Action Research 9
Research by Lehrer and Schauble (1999) found that, “Fifth graders have been performing like twelfth graders on math and science tests after learning through a new, hands-on technique…” (p.7). One teacher involved in this study observed that students seemed to learn more quickly by getting into the field and getting their hands dirty.
When conducting research for a chapter on the ultimate classroom high school classroom, Gurian (2001) found that it may not be a classroom at all. He looked at surveys from the Mead Education Summit. That conference involved hundreds of high school students and indicated that students want more of what the brain wants for good learning; more field trips, especially for science learning (p.282).
Another reason that fieldwork may increase student achievement is that students observe the real world where the sciences are not artificially divided. Students learn at a young age that there are different sciences. This organizational structure provides students with a conceptual structure for learning and organizing information. However, it inherently creates the disadvantage of a false separation of scientific disciplines that do not match up with the way the world actually works. In nature, physics overlaps with chemistry, geology, and astronomy, while chemistry overlies biology and psychology (Ahlgren & Rutherford, 1990). Field labs can help students gain a deeper understanding for this nature of science.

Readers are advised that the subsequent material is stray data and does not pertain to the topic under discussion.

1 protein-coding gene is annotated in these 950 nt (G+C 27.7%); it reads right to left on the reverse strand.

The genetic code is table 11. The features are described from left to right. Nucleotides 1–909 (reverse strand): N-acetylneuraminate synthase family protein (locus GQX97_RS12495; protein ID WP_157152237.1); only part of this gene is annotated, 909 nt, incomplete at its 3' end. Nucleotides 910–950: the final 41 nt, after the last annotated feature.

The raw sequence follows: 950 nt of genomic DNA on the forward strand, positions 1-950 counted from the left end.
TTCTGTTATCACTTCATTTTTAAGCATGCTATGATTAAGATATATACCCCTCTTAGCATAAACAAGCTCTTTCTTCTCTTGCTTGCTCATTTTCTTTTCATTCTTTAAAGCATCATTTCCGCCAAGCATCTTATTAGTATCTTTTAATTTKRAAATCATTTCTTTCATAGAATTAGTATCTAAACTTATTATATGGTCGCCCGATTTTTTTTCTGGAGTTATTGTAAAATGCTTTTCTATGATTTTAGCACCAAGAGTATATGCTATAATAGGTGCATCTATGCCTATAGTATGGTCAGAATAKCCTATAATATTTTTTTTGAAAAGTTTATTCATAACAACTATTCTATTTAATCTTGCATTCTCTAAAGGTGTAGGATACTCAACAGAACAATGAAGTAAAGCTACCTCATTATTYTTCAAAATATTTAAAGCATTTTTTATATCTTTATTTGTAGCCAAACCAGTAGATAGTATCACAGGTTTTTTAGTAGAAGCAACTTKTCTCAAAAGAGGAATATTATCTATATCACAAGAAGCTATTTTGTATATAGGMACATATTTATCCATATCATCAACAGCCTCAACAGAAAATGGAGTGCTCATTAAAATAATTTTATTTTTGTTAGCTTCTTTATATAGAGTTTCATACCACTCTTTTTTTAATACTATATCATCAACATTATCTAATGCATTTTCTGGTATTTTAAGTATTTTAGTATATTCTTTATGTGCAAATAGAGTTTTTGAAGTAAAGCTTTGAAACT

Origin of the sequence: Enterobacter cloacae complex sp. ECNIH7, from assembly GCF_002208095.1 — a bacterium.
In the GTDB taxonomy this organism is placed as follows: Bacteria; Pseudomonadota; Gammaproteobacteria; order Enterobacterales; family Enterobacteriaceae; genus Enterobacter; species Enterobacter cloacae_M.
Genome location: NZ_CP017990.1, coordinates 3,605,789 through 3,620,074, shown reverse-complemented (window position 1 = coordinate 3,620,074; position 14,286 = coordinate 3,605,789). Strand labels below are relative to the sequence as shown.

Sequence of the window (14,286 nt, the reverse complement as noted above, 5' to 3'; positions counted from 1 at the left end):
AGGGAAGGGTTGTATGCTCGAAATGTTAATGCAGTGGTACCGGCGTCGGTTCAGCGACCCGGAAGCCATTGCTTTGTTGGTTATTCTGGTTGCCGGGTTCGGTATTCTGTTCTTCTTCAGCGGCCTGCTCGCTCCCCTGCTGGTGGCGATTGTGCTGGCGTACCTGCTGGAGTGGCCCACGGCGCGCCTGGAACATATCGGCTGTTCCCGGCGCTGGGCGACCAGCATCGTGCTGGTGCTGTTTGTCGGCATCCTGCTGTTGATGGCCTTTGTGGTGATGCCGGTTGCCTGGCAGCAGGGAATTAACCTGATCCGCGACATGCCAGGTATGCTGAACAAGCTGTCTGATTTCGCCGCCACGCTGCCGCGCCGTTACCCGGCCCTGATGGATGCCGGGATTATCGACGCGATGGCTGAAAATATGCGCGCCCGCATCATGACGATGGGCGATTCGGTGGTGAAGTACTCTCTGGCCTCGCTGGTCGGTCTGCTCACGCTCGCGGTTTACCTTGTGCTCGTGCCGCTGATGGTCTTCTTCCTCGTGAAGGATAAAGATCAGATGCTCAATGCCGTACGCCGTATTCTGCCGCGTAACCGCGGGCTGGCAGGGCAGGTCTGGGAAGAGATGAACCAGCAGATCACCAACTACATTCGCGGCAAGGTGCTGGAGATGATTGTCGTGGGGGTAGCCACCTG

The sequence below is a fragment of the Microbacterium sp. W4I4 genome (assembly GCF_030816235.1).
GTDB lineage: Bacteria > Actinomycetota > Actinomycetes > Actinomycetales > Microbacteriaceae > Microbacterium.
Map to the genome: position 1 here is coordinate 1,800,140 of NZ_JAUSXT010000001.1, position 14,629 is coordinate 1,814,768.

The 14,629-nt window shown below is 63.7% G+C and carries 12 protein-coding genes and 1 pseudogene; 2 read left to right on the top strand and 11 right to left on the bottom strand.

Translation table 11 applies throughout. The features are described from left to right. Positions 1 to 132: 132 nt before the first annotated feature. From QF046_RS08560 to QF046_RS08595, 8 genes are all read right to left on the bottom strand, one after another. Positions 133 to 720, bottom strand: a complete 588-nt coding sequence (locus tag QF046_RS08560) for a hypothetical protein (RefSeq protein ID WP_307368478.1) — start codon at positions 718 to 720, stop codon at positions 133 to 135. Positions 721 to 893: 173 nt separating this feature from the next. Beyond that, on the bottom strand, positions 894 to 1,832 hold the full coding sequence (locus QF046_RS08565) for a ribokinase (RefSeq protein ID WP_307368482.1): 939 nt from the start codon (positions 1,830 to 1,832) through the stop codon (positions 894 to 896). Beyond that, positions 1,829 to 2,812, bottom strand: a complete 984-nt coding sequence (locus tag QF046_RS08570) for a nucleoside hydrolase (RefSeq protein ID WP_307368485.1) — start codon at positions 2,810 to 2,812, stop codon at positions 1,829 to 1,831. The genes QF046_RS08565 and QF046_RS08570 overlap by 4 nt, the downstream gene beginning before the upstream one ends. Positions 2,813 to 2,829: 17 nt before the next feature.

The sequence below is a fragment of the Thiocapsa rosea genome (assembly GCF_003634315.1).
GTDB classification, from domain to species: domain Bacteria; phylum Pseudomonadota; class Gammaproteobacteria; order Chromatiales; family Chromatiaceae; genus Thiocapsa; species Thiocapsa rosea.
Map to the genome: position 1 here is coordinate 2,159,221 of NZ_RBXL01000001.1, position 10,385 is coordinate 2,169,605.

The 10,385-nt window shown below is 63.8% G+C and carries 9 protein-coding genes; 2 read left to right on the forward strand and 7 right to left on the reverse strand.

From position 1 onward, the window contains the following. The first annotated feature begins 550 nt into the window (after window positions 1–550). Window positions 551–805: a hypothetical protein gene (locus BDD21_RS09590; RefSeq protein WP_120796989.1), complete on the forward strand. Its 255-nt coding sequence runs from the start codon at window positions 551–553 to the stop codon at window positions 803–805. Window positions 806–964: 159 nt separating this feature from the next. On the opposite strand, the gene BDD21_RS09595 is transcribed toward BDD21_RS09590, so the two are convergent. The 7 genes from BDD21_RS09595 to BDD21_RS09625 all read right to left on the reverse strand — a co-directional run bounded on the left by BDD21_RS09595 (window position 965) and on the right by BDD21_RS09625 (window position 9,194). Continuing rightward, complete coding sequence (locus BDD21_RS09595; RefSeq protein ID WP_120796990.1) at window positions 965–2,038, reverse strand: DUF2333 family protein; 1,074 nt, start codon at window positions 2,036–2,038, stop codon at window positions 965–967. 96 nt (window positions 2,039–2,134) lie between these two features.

Most science classrooms do include a laboratory component. As required by the A-G requirements in California, 20 percent of class time must be spent in the lab investigating concepts. The Investigation and Experimentation Framework section of the Science Framework for California Public Schools (2004), authored by the California Department of Education,